63°
UMass Boston's independent, student-run newspaper

The Mass Media

The Mass Media

The Mass Media

Radwin To Study Quality Health

Dr. Laurel Radwin, who is beginning her third year at UMass Boston as an assistant professor in the Department of Adult and Gerontological Nursing, was recently awarded a $574,000 grant by the Agency for Health Care Research and Quality Public Health Service. This mentored clinical scientist development award supports her continued research in the quality of cancer nursing care.

According to Radwin, “The previous study uncovered what these patients thought was important. It was limited by the methodology, though. The next study is longer and we will develop an instrument so that we can look at the quality and outcomes of patient care quantitatively.”

Inspired to approach the issue from the patient’s point of view while doing her dissertation, Radwin hopes to “systematically look at how people perceive what has happened to their health care especially following the health care reform in the 1990s. We are discovering that there are gender, age, and race differences in health care, so with this study we will look at how acute care nursing plays into the differences.”

The grant she received will help Radwin to realize this next step by providing her with a means of attaining resources, including course tuition, funds to hire and train additional research assistants, and other incidental expenses which are necessary to conduct this type of research. With the help of Dr. Kristine Alster, associate professor in the department of Adult and Gerontological Nursing, and Krista Rubin and Colleen Diamant, who are UMB students, and her mentor, Dr.Jacqueline Fawcett, she is close to completing an instrument that measures the quality of cancer nursing care from the patients’ perspective. This instrument expands her previous focused, in-depth look at 22 cancer patients to a more generalizable form in order to continue the five-year research program.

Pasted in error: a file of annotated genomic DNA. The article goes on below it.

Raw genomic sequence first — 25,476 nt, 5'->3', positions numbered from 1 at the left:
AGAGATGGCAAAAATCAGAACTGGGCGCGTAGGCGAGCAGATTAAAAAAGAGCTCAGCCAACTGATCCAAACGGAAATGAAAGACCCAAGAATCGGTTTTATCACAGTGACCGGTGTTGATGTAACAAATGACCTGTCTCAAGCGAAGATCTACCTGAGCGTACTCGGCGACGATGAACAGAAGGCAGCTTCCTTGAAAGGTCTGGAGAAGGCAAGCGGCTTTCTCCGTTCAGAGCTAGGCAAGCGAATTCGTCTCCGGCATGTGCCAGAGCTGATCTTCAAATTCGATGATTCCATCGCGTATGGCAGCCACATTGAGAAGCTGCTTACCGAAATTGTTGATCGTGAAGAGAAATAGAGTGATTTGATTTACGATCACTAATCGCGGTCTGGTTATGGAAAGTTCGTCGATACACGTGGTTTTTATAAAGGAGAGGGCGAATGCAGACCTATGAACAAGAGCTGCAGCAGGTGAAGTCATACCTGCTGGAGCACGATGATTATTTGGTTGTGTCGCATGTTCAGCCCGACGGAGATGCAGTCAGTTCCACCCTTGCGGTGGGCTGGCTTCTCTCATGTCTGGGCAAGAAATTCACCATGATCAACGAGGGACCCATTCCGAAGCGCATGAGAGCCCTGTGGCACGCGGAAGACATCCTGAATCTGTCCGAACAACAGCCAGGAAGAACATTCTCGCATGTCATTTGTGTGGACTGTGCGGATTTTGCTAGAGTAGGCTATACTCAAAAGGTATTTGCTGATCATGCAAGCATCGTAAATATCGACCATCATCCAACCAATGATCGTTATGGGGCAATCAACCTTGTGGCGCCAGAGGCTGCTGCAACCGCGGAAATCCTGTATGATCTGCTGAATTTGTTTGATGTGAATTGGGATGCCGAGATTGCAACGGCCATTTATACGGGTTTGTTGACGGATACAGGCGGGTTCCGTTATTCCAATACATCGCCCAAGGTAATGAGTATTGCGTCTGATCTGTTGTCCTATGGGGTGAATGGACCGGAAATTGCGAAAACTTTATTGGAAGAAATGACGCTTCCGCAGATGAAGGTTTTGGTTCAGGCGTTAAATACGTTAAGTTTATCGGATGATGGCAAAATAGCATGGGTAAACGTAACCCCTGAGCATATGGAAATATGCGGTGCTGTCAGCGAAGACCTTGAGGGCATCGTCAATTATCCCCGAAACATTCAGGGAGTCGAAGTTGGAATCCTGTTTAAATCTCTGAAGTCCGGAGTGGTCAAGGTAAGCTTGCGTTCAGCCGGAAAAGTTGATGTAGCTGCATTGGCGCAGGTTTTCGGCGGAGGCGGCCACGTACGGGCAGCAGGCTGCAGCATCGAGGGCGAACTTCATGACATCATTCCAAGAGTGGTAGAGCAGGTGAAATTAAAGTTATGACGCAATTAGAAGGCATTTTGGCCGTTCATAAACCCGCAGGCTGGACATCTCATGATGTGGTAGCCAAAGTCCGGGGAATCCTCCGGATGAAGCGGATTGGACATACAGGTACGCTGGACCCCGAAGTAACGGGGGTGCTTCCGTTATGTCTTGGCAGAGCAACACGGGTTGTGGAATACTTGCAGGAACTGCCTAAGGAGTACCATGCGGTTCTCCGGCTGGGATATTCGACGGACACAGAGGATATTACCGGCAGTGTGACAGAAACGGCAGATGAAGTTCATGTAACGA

The ultimate goal of the study is to give nurses, who often “do not have much political pull”, a way to quantitatively illustrate the impact they have on patients. In a time of decreased medical centers and hospital budgets, this could prove very important. Radwin noted, “Hopefully, it will help them to argue for resources they need in their hospitals.”

Radwin stated, “Nursing has a hidden kind of good. It seems that the people who really feel the effects of what nurses do are the patients, so it is more credible to hear about it from them.”